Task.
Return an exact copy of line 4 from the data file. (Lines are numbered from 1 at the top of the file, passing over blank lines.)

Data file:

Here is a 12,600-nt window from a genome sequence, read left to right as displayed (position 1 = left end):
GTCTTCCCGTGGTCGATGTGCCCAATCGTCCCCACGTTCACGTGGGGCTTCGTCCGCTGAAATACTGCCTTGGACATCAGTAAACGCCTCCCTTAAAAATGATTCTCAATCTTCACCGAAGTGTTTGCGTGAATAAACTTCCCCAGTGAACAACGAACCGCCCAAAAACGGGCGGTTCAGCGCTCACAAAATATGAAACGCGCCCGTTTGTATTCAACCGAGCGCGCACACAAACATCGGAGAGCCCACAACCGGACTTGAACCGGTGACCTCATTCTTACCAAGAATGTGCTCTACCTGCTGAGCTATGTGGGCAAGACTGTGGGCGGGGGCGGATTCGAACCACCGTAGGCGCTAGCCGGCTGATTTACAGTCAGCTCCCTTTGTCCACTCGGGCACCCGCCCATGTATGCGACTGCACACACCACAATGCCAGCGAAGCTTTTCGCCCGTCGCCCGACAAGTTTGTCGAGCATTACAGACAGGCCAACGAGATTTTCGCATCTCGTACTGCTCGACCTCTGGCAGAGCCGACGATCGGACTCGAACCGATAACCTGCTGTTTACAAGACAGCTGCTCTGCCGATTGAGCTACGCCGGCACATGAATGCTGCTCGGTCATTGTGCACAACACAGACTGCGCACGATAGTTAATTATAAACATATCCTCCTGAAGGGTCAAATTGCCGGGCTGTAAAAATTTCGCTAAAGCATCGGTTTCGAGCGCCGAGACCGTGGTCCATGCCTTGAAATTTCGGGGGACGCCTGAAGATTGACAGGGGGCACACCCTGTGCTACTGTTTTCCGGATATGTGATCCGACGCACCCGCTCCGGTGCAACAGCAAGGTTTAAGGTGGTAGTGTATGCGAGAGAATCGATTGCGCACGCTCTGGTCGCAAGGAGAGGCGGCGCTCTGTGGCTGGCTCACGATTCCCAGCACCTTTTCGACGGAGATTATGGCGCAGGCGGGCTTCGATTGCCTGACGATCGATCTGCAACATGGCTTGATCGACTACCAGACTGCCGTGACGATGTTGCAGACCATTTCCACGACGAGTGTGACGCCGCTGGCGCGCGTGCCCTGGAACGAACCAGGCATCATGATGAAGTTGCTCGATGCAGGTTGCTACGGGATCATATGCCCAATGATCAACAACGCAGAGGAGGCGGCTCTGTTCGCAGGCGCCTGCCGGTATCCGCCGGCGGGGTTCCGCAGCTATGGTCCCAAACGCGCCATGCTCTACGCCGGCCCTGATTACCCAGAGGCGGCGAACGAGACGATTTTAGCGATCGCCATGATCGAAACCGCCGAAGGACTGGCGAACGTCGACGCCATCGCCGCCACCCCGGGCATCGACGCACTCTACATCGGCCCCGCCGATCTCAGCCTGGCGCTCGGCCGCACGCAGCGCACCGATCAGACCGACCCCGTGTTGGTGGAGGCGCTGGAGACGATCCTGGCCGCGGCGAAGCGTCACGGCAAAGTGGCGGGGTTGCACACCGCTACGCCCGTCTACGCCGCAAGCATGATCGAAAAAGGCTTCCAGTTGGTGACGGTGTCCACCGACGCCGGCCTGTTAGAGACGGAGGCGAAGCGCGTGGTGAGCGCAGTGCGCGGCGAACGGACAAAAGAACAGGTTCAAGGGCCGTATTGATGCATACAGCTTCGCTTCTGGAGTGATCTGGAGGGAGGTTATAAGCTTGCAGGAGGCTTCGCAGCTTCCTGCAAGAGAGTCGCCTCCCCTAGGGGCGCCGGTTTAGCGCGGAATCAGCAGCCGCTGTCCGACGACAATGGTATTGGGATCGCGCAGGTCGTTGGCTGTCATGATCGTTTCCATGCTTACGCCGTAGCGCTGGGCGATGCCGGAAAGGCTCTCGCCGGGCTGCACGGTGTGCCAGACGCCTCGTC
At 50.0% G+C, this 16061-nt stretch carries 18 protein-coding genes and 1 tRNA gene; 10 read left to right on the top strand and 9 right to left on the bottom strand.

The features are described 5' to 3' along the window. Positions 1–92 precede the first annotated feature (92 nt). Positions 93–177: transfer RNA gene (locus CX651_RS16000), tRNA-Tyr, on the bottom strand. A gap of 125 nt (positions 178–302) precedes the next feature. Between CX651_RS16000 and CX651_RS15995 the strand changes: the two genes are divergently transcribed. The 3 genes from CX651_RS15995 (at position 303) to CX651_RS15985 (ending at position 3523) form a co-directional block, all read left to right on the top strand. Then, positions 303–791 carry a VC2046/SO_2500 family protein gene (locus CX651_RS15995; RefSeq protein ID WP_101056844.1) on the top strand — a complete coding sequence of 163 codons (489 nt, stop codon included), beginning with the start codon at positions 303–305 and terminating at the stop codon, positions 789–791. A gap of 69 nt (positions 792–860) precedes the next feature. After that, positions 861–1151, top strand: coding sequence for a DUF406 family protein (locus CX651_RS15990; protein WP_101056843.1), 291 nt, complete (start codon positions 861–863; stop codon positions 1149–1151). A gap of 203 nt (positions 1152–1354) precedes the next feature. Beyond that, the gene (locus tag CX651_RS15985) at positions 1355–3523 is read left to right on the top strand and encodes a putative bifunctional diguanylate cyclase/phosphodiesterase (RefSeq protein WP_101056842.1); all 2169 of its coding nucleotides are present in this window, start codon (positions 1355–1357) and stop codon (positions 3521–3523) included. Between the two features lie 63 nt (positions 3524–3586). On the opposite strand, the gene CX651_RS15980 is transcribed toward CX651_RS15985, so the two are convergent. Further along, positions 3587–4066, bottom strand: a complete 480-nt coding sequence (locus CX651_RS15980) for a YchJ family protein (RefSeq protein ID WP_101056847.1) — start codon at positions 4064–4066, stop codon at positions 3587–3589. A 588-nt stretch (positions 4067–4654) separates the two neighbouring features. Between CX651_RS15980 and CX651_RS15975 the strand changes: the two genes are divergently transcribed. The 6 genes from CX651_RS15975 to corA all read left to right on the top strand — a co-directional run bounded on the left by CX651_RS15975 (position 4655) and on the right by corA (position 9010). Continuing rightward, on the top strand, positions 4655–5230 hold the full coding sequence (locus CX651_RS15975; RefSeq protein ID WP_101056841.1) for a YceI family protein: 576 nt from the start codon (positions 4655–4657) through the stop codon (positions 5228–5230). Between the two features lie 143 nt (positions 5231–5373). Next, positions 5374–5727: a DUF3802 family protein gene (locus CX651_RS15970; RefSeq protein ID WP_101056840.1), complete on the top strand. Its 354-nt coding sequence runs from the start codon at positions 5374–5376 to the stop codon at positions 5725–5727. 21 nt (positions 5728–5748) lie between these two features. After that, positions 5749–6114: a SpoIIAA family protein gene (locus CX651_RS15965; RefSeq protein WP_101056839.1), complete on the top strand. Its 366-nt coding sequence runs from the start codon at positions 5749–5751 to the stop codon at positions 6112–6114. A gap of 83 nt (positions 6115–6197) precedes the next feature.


The features are described 5' to 3' along the window. Positions 1–92 precede the first annotated feature (92 nt). Positions 93–177: transfer RNA gene (locus CX651_RS16000), tRNA-Tyr, on the bottom strand. A gap of 125 nt (positions 178–302) precedes the next feature. Between CX651_RS16000 and CX651_RS15995 the strand changes: the two genes are divergently transcribed. The 3 genes from CX651_RS15995 (at position 303) to CX651_RS15985 (ending at position 3523) form a co-directional block, all read left to right on the top strand. Then, positions 303–791 carry a VC2046/SO_2500 family protein gene (locus CX651_RS15995; RefSeq protein ID WP_101056844.1) on the top strand — a complete coding sequence of 163 codons (489 nt, stop codon included), beginning with the start codon at positions 303–305 and terminating at the stop codon, positions 789–791. A gap of 69 nt (positions 792–860) precedes the next feature. After that, positions 861–1151, top strand: coding sequence for a DUF406 family protein (locus CX651_RS15990; protein WP_101056843.1), 291 nt, complete (start codon positions 861–863; stop codon positions 1149–1151). A gap of 203 nt (positions 1152–1354) precedes the next feature. Beyond that, the gene (locus tag CX651_RS15985) at positions 1355–3523 is read left to right on the top strand and encodes a putative bifunctional diguanylate cyclase/phosphodiesterase (RefSeq protein WP_101056842.1); all 2169 of its coding nucleotides are present in this window, start codon (positions 1355–1357) and stop codon (positions 3521–3523) included. Between the two features lie 63 nt (positions 3524–3586). On the opposite strand, the gene CX651_RS15980 is transcribed toward CX651_RS15985, so the two are convergent. Further along, positions 3587–4066, bottom strand: a complete 480-nt coding sequence (locus CX651_RS15980) for a YchJ family protein (RefSeq protein ID WP_101056847.1) — start codon at positions 4064–4066, stop codon at positions 3587–3589. A 588-nt stretch (positions 4067–4654) separates the two neighbouring features. Between CX651_RS15980 and CX651_RS15975 the strand changes: the two genes are divergently transcribed. The 6 genes from CX651_RS15975 to corA all read left to right on the top strand — a co-directional run bounded on the left by CX651_RS15975 (position 4655) and on the right by corA (position 9010). Continuing rightward, on the top strand, positions 4655–5230 hold the full coding sequence (locus CX651_RS15975; RefSeq protein ID WP_101056841.1) for a YceI family protein: 576 nt from the start codon (positions 4655–4657) through the stop codon (positions 5228–5230). Between the two features lie 143 nt (positions 5231–5373). Next, positions 5374–5727: a DUF3802 family protein gene (locus CX651_RS15970; RefSeq protein ID WP_101056840.1), complete on the top strand. Its 354-nt coding sequence runs from the start codon at positions 5374–5376 to the stop codon at positions 5725–5727. 21 nt (positions 5728–5748) lie between these two features. After that, positions 5749–6114: a SpoIIAA family protein gene (locus CX651_RS15965; RefSeq protein WP_101056839.1), complete on the top strand. Its 366-nt coding sequence runs from the start codon at positions 5749–5751 to the stop codon at positions 6112–6114. A gap of 83 nt (positions 6115–6197) precedes the next feature.